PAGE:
Where, Why, & How? — Teaser

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A piano is a strange thing. In reality, it’s just a collection of keys and strings and tiny hammers sealed in a coffin of wood and propped up on legs. In the eyes of a child, it is so much more. At first, it takes on the form of a playground: a place to explore, play, and grow; young, stubby fingers tripping over keys and plinking out melodies that are at the same time sharp and flat, forte and pianissimo, though the youth in question has no idea what these words mean just yet.

A short time later, the piano becomes a classroom. Songbooks become textbooks and the notes within them become a mathematical equation. You didn’t know music theory was really based upon mathematical principles, did you? Mathematics is the basis of all sound. Even to early philosophers, harmonics and rhythms were fundamental to physics and the understanding of ourselves as human beings and the world in general. The depths of music theory will remain unexplored for now; the youth must first teach his fingers to walk across the keys before they are able to run

Teaser

Teaser

That feeling you get right before a test? When you are staring down every single word that you need to memorize, reciting each sentence in your head, begging the world for a grade decent enough for you to pass? That sinking, drowning feeling, like you cannot breathe. Where you are afraid to- in fear that when you inhale, it may be your last? So you take short little breaths, because that is all you can do. In the back of your brain, you can remember advice to breathe in slow. Hold it for one. Two. Three. And then let it out. But all of your papers are in front of you, the notes that you mechanically jot down, not really paying attention. And your back begins to tense, head pounding, and you wish for anything to make it stop. Is this stress?
Or is stress when you are sitting surrounded by friends or family, and someone asks you what you plan to do after school. After? When you are just trying to make it through now? And you panic because you have been told all your life how hard it is to get a job. How competitive. Knowing that you desperately need one because student loans are piling up around you and the only work you have ever done is seating someone at a table, ringing them up, cleaning up after. There is so much out there, but would you even be qualified? Your chest aches- pain where your heart is, like a hand is clutching it tight. And you know you can plan all you want, can study your hardest, but all of this is in your head. Its just plans after all, not real, not concrete. What if you never go anywhere in life?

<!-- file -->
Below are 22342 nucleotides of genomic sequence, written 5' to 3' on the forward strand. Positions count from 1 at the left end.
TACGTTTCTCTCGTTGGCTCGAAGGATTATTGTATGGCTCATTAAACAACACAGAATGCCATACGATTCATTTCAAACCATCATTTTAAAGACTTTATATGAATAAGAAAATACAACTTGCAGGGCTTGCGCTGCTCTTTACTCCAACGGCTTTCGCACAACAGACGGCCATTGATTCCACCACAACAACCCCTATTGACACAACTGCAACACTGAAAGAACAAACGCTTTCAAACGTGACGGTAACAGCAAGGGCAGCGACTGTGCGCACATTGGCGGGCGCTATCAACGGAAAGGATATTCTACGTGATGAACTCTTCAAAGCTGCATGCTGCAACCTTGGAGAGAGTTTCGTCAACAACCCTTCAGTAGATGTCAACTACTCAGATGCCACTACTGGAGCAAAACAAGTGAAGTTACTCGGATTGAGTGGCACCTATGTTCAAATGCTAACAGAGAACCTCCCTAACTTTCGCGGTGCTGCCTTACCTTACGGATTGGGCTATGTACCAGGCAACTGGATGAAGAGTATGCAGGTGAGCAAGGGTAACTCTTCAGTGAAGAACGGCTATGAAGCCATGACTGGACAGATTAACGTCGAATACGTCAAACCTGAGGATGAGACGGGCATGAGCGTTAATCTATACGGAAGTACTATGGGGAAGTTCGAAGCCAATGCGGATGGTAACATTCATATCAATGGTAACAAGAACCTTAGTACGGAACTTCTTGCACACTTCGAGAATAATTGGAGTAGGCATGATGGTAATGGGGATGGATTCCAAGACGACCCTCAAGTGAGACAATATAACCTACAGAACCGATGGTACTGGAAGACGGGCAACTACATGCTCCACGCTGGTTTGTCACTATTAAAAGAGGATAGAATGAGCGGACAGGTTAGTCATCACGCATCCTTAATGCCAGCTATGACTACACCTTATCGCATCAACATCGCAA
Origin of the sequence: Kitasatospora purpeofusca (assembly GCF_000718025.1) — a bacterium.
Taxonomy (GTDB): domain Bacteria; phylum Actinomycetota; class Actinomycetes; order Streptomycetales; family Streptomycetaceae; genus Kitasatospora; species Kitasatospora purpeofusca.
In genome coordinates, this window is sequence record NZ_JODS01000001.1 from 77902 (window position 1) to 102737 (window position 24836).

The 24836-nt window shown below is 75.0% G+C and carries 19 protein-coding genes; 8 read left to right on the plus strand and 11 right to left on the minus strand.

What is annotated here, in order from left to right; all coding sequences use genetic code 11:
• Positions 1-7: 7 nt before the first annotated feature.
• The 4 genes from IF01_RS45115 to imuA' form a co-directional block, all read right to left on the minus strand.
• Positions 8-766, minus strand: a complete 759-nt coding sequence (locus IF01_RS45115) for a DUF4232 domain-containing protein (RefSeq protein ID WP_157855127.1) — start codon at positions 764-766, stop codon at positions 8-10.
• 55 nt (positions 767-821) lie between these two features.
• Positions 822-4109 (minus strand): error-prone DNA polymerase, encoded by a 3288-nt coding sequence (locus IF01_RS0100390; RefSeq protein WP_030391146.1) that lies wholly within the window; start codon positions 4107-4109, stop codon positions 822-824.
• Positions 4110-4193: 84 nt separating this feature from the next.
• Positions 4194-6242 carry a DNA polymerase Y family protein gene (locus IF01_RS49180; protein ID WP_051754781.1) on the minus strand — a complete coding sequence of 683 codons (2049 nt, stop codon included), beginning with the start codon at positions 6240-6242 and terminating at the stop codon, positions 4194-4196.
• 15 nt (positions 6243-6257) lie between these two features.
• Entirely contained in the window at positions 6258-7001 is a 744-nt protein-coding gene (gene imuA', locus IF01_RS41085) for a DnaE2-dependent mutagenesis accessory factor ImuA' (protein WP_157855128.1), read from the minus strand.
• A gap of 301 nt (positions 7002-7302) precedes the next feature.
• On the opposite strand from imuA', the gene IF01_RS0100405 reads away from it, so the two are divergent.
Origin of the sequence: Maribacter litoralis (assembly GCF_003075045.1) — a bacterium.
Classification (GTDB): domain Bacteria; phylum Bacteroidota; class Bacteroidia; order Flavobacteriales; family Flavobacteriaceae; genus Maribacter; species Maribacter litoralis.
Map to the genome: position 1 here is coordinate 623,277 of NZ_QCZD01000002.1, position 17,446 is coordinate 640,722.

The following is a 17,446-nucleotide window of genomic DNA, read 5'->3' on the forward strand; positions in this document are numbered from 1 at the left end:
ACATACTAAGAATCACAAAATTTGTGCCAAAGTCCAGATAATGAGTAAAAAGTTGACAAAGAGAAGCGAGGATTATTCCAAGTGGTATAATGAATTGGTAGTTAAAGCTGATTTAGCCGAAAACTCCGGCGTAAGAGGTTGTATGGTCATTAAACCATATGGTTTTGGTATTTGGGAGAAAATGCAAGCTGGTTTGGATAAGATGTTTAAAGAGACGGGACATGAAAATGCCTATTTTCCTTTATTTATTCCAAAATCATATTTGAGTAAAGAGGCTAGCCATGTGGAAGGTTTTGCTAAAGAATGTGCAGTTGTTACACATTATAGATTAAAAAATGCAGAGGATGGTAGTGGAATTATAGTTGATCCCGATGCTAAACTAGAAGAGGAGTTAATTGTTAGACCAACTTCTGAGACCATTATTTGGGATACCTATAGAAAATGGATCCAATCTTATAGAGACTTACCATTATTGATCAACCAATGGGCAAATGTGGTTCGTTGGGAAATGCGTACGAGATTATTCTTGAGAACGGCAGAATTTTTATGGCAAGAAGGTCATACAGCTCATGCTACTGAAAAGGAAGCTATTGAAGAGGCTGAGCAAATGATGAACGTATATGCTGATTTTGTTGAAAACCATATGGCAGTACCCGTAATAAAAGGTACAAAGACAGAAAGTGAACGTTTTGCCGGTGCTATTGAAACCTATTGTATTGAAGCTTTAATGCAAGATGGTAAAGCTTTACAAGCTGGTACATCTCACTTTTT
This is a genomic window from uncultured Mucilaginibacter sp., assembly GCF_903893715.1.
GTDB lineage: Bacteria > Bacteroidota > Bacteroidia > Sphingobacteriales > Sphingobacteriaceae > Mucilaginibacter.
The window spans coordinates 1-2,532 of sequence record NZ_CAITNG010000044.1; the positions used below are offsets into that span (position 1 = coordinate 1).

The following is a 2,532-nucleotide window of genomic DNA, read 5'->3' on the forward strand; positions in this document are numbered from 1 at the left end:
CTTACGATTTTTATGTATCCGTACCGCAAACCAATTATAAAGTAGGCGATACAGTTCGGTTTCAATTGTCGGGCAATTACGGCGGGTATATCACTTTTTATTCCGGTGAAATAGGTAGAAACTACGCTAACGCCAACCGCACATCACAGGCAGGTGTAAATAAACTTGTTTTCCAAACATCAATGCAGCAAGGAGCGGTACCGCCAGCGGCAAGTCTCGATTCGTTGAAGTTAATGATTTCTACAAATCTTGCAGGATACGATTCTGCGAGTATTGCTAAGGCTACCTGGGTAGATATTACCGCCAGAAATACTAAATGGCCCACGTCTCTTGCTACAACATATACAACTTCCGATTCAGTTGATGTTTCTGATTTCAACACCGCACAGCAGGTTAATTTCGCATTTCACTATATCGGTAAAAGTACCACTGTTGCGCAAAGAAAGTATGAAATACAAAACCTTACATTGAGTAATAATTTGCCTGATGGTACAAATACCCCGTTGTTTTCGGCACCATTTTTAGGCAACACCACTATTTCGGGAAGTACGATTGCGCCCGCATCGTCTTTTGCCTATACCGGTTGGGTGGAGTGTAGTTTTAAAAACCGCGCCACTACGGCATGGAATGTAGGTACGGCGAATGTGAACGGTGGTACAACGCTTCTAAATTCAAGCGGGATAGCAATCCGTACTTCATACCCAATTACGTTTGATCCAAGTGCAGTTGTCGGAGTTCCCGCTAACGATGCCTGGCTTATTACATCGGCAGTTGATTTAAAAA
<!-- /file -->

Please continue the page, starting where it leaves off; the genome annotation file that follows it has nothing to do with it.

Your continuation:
Where, Why, How Teaser

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Anyone who has watched a child play on a playground can see how happy that child is: swinging on the swings and sliding down the big swirly slide. The child is not concerned about whether he is playing with friends he has had for years or friends he just met a minute ago on the monkey bars or in the sandbox.

When children play on a playground, they are simultaneously learning skills that will take them into adulthood. They learn how to compromise by figuring out who gets to go down the slide first. They learn how to negotiate by allotting time limits for the favorite swing. They learn how to make rules by promising to not knock down the sandcastle, and then break rules by kicking it down because they just can’t resist. Most importantly, when kids play, they learn how to get along with other people. 

I saw this picture on TV when the Miss Dior first came out, and I really like this picture because I thought it's a perfect interpretation of the perfume, that it's light and chipper, all pink and girly~

I saw this picture on TV when the Miss Dior first came out, and I really like this picture because I thought it’s a perfect interpretation of the perfume, that it’s light and chipper, all pink and girly~

In-class work for 3/27: Thinking with Images.

In a group of 3 (or 4): scroll through all of your classmates’ image posts. Select three or four to respond to. Try to respond to a few very different types of images. Each response should include:

(1) Five (or more) questions that someone might ask in conjunction with this image.

(2) A first sentence for a WWH-style piece linked to one of those questions and the image.

(3) A short paragraph or bulleted list that says something about your experience of the image. How does it make you feel? What does it remind you of? What does it make you think about? How—aesthetically—does it accomplish the work of making you feel or think those things? This paragraph should also say something about how you might make an image like this one. What tools would you need? How would you go about the making? What potential problems would you need to watch out for while making/thinking about making a thing like this one?

(4) This doesn’t need to end up in your comments, but do talk about whether or not you can imagine making a graphic like the one you’re responding to that’s relevant to your issue. What parts of your issue might work well (or interestingly) with this style?